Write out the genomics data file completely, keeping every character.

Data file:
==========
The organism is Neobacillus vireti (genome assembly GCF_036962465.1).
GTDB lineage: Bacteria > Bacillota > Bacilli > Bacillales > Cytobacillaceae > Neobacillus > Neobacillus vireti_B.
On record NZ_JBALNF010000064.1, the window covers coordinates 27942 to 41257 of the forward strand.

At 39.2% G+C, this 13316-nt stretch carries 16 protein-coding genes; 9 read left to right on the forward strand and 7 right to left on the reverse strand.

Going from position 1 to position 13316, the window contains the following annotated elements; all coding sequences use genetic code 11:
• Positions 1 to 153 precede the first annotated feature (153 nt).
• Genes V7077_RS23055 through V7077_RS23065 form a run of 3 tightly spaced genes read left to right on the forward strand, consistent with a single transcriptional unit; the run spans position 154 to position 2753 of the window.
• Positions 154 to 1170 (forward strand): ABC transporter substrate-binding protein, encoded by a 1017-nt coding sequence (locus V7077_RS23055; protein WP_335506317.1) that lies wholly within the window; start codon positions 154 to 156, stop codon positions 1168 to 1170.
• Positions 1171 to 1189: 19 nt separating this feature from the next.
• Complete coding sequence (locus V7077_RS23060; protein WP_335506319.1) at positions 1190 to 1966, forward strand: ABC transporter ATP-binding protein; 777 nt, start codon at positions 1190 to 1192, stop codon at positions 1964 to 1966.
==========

The organism is Neobacillus vireti (genome assembly GCF_036962465.1).
GTDB lineage: Bacteria > Bacillota > Bacilli > Bacillales > Cytobacillaceae > Neobacillus > Neobacillus vireti_B.
On record NZ_JBALNF010000064.1, the window covers coordinates 27942 to 41257 of the forward strand.

At 39.2% G+C, this 13316-nt stretch carries 16 protein-coding genes; 9 read left to right on the forward strand and 7 right to left on the reverse strand.

Going from position 1 to position 13316, the window contains the following annotated elements; all coding sequences use genetic code 11:
• Positions 1 to 153 precede the first annotated feature (153 nt).
• Genes V7077_RS23055 through V7077_RS23065 form a run of 3 tightly spaced genes read left to right on the forward strand, consistent with a single transcriptional unit; the run spans position 154 to position 2753 of the window.
• Positions 154 to 1170 (forward strand): ABC transporter substrate-binding protein, encoded by a 1017-nt coding sequence (locus V7077_RS23055; protein WP_335506317.1) that lies wholly within the window; start codon positions 154 to 156, stop codon positions 1168 to 1170.
• Positions 1171 to 1189: 19 nt separating this feature from the next.
• Complete coding sequence (locus V7077_RS23060; protein WP_335506319.1) at positions 1190 to 1966, forward strand: ABC transporter ATP-binding protein; 777 nt, start codon at positions 1190 to 1192, stop codon at positions 1964 to 1966.